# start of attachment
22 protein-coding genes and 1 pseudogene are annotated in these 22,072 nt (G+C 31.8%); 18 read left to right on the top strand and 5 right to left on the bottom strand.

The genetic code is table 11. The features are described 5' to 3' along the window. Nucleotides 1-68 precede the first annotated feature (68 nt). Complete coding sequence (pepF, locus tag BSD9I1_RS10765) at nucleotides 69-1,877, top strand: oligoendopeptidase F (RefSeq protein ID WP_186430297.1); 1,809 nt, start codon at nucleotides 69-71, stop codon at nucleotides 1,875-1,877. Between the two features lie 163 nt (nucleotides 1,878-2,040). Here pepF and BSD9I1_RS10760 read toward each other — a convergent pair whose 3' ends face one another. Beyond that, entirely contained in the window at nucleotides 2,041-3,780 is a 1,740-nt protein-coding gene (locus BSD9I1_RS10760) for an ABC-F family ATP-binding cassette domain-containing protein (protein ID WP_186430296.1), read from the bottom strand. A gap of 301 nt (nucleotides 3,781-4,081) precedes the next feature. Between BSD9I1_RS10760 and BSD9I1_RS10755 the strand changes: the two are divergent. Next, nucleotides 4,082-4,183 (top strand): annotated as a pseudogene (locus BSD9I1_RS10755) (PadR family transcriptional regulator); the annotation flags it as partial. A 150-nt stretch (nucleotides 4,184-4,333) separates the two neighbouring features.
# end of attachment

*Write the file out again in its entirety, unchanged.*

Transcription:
22 protein-coding genes and 1 pseudogene are annotated in these 22,072 nt (G+C 31.8%); 18 read left to right on the top strand and 5 right to left on the bottom strand.

The genetic code is table 11. The features are described 5' to 3' along the window. Nucleotides 1-68 precede the first annotated feature (68 nt). Complete coding sequence (pepF, locus tag BSD9I1_RS10765) at nucleotides 69-1,877, top strand: oligoendopeptidase F (RefSeq protein ID WP_186430297.1); 1,809 nt, start codon at nucleotides 69-71, stop codon at nucleotides 1,875-1,877. Between the two features lie 163 nt (nucleotides 1,878-2,040). Here pepF and BSD9I1_RS10760 read toward each other — a convergent pair whose 3' ends face one another. Beyond that, entirely contained in the window at nucleotides 2,041-3,780 is a 1,740-nt protein-coding gene (locus BSD9I1_RS10760) for an ABC-F family ATP-binding cassette domain-containing protein (protein ID WP_186430296.1), read from the bottom strand. A gap of 301 nt (nucleotides 3,781-4,081) precedes the next feature. Between BSD9I1_RS10760 and BSD9I1_RS10755 the strand changes: the two are divergent. Next, nucleotides 4,082-4,183 (top strand): annotated as a pseudogene (locus BSD9I1_RS10755) (PadR family transcriptional regulator); the annotation flags it as partial. A 150-nt stretch (nucleotides 4,184-4,333) separates the two neighbouring features.